PhD Studentship: Measuring Motor Function using Low-cost, Minimally Invasive Sensors for Self-management of Rehabilitation

University of Warwick

Start date: As soon as possible

Project Supervisors: Dr Mark Elliott, and Professor Theo Arvanitis

Funding: 3 years

Project aims

At the Institute of Digital Healthcare, University of Warwick, we are working to improve people’s health and wellbeing through the use of innovative digital technologies. As part of this we are developing and applying technologies that that will facilitate self-management of physiotherapy and rehabilitation exercises. In particular, we are investigating ways of providing guidance and feedback to the patient and tracking exercise adherence and recovery over time.

In this project you will investigate methods of accurately measuring lower and/or upper limb movements and develop tools that can be used by both patients and clinicians to quantitatively track movement function over the short and long term. The project will involve algorithmic development and the use of signal processing and mathematical modelling methods. It could further involve development of novel hardware or alternatively, use off-the-shelf technologies, depending on the student’s background and expertise. You will be expected to exploit IDH’s close collaborations with local NHS trusts to co-design a solution and collect data from a suitable sample of patients by the end of the project.

Background and need:

Many areas of healthcare rely on physiotherapy interventions to restore range of movement or increase health and wellbeing in patients. Examples include repetitive exercises following musculoskeletal injury, rehabilitation to aid re-learning of movement in neurological degenerative diseases and general fitness exercises to improve cardiovascular and respiratory function. Movement therapies often require individuals to engage with long-term, specific exercises and activities. Successful outcomes rely on patients adhering to the prescribed exercises and the correct intensities, often in the home without the guidance of a clinician. This often leads to patients becoming demotivated, with the exercises being perceived as either unachievable or ineffective. This leads to low adherence to the prescribed activities, hence reducing chances of a successful recovery and further increasing resource demand on health services in the long term.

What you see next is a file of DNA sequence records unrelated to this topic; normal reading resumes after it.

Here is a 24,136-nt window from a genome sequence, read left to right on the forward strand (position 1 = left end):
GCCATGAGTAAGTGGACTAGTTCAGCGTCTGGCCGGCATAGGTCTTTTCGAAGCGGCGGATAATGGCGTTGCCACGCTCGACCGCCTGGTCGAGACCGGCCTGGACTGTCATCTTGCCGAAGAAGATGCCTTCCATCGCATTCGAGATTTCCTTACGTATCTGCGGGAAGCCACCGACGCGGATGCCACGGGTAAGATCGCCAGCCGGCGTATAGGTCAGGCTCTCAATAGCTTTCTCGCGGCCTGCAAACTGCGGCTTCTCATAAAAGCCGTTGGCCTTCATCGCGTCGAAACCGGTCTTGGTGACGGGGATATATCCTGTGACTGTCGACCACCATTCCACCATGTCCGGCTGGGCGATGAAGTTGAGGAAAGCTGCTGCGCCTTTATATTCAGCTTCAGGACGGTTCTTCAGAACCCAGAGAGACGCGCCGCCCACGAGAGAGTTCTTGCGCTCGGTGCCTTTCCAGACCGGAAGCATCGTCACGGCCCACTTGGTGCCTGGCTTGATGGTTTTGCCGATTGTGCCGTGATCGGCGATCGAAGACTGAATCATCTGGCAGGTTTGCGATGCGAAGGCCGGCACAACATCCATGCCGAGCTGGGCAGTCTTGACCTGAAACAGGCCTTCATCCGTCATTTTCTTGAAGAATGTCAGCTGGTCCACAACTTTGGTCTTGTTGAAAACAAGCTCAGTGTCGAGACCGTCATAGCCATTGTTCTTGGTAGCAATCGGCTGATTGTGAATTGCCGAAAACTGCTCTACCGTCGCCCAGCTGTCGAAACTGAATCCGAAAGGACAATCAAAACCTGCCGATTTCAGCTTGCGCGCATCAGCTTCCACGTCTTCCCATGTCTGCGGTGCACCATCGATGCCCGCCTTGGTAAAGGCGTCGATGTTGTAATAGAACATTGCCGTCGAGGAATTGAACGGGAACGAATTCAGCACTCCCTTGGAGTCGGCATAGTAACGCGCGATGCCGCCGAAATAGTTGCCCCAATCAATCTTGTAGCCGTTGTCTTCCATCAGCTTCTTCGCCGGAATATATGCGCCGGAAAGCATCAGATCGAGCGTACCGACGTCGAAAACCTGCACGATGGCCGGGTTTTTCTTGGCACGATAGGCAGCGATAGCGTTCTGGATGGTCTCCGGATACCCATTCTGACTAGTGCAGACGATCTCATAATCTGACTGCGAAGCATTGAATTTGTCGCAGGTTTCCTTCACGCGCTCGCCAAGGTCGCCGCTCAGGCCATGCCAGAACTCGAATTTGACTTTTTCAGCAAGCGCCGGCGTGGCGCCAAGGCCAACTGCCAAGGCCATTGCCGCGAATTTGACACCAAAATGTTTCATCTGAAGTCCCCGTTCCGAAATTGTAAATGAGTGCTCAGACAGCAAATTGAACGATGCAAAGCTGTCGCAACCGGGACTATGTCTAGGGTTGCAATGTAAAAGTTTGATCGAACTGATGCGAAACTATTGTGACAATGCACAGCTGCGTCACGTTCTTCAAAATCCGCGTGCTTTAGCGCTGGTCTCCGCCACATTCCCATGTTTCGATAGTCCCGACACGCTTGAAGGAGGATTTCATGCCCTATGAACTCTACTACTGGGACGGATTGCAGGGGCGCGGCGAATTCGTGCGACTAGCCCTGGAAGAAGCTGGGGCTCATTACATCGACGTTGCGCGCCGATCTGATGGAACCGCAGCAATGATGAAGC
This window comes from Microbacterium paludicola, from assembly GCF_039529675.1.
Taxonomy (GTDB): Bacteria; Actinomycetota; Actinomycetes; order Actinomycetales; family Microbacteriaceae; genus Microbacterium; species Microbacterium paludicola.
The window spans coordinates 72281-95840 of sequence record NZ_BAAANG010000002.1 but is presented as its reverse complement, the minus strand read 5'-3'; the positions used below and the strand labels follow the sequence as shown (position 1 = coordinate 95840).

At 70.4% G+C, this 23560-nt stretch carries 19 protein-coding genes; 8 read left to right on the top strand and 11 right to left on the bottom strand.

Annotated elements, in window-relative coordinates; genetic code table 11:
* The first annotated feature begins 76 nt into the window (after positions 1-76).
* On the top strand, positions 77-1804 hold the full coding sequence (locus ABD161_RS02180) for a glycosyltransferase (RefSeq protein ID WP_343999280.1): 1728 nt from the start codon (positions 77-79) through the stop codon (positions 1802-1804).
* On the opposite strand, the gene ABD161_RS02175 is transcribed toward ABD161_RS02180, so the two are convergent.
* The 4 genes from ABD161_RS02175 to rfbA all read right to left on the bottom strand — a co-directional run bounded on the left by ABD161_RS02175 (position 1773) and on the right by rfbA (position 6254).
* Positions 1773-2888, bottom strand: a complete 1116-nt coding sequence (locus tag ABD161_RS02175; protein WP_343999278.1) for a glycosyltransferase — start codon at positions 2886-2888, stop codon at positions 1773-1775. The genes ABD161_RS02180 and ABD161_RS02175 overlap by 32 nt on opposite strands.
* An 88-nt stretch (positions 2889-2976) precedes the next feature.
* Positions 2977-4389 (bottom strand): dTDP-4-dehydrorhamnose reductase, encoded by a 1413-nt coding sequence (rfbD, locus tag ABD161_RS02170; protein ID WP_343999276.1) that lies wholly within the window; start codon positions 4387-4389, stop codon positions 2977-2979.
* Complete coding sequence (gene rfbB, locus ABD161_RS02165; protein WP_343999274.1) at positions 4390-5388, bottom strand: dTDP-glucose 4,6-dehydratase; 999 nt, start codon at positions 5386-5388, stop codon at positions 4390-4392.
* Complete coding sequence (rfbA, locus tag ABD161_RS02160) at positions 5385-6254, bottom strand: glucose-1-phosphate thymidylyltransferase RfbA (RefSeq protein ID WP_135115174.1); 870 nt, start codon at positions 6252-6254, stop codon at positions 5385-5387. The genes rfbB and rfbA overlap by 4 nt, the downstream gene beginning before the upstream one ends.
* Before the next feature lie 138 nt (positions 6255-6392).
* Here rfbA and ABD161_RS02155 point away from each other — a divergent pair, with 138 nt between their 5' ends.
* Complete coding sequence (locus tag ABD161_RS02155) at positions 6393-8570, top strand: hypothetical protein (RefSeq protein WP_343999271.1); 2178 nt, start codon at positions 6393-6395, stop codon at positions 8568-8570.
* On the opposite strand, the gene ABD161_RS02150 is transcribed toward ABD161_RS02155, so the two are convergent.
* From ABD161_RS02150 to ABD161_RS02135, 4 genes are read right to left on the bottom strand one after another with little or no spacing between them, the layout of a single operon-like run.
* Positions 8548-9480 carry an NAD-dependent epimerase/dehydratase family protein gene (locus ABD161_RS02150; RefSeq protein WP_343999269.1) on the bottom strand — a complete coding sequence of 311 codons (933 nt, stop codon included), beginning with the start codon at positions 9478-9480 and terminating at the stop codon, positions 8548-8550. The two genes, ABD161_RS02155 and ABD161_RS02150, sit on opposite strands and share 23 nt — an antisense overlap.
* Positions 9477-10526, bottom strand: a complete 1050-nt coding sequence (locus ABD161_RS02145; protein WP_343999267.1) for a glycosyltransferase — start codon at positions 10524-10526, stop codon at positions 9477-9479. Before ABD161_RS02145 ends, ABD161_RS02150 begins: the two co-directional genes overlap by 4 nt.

Entry requirements:

  • Applicants should have a 1st class or 2.1 degree in a relevant subject
  • A relevant Master’s level degree is desirable
  • A strong background in Matlab/R or similar research programming languages and experience of analysing motion capture data is essential
  • A good knowledge of vector mathematics and/or biomechanics would be beneficial
  • Experience of working with clinical staff and/or working in an NHS environment is desirable

Funding:

This studentship is available to Home and EU students, according to fee status, who meet Research Council eligibility requirements based on residency. The studentship provides a tax free stipend of £14,000 per annum, and all fees paid

To apply:

This is a COMPETITIVE application process and a formal application must be completed. The information supplied will then be sent for review to assess your suitability and interviews will be conducted.

As part of your application you should provide a 1-page statement detailing your research background to date and how your expertise matches the requirements of this project.

To submit your application, please complete our online enquiry form

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Advert information

Type / Role:

PhD

Location(s):

Midlands of England